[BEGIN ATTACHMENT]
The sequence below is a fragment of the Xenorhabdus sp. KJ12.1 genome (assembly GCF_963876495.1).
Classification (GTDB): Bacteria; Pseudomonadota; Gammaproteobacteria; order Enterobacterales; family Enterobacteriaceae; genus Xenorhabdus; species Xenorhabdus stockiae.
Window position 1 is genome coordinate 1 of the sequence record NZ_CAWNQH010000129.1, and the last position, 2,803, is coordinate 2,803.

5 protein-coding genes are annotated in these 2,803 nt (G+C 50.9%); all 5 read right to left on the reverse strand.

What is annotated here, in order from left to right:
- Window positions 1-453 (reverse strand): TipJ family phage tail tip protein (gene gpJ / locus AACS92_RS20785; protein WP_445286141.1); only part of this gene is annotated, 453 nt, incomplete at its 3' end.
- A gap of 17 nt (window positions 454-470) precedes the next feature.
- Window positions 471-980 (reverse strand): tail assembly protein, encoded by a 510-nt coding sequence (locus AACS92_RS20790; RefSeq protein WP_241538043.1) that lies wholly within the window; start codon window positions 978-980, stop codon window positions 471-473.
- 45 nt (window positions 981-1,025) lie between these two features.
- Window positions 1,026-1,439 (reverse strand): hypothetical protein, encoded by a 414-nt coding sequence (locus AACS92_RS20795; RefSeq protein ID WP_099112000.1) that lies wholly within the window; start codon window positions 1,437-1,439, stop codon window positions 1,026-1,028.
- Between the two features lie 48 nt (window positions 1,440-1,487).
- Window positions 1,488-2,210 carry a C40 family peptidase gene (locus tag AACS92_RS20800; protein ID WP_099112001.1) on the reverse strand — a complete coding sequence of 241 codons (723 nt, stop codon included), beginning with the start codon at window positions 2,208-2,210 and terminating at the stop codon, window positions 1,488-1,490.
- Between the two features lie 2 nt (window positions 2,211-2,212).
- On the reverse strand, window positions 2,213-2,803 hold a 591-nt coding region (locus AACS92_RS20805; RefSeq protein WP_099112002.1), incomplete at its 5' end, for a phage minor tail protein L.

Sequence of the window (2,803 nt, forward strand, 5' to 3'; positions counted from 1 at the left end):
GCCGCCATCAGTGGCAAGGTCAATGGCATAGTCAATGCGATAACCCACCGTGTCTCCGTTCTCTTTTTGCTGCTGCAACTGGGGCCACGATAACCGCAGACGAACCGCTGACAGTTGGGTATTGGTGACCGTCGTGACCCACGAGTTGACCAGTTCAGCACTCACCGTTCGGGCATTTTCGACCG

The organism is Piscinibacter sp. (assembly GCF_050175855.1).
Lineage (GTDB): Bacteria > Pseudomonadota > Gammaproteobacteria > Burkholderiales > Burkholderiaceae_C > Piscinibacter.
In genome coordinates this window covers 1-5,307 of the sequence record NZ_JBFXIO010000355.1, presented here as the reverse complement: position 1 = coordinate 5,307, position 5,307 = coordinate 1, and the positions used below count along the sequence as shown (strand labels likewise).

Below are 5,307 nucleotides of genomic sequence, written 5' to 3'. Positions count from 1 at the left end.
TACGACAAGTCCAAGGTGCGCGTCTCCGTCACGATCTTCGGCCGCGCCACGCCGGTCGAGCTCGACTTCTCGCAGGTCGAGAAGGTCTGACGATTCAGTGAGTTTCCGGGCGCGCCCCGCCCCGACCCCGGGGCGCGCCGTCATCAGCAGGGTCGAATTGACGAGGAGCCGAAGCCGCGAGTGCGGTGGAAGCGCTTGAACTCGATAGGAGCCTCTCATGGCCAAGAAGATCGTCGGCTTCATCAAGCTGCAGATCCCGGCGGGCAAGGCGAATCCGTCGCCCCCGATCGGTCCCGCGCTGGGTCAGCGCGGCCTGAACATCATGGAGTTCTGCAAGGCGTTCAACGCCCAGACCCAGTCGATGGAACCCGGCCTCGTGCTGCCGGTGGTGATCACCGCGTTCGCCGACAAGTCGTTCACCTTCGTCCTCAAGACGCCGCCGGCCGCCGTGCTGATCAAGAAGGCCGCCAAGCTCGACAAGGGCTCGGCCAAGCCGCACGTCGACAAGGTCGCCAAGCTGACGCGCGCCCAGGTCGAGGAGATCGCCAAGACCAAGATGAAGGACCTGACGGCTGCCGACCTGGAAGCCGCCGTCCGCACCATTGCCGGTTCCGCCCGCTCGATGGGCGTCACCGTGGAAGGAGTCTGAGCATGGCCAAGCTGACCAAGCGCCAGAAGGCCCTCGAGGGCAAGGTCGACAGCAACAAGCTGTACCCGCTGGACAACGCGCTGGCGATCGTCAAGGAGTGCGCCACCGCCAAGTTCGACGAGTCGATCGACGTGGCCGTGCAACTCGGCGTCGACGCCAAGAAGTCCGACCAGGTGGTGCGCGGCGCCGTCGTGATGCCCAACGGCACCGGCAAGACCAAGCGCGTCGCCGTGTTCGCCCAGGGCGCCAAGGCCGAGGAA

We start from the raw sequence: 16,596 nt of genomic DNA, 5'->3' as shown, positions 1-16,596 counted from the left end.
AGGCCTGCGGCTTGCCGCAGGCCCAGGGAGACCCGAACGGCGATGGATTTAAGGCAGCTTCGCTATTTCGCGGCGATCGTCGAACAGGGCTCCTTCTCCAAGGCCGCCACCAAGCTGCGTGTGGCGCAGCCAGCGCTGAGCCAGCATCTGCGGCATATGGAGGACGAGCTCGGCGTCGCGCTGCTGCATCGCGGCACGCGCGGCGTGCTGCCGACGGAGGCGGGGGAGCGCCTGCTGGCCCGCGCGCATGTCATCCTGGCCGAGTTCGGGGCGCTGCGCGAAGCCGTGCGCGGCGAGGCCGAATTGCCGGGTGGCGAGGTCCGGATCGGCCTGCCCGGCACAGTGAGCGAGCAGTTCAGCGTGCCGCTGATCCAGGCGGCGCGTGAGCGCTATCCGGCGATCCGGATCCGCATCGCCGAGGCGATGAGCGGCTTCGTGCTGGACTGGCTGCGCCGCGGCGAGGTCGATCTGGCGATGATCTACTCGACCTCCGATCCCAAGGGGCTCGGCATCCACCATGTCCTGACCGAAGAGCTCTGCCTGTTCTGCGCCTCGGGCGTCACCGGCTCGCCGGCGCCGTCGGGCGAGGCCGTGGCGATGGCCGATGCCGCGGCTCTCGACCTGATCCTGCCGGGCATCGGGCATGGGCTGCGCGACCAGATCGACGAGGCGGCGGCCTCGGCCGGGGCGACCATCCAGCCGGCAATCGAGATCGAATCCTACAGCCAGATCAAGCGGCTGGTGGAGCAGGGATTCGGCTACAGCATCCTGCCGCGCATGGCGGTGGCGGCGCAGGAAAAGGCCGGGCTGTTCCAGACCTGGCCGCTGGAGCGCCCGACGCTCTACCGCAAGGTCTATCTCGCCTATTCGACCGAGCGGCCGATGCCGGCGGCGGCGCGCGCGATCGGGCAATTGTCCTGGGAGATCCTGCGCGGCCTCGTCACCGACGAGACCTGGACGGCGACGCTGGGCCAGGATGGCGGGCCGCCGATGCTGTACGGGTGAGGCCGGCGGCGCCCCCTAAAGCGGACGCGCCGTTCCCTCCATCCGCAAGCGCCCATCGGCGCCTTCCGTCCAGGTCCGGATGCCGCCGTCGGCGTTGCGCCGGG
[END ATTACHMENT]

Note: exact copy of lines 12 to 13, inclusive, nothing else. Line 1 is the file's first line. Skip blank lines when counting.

- Window positions 1,488-2,210 carry a C40 family peptidase gene (locus tag AACS92_RS20800; protein ID WP_099112001.1) on the reverse strand — a complete coding sequence of 241 codons (723 nt, stop codon included), beginning with the start codon at window positions 2,208-2,210 and terminating at the stop codon, window positions 1,488-1,490.
- Between the two features lie 2 nt (window positions 2,211-2,212).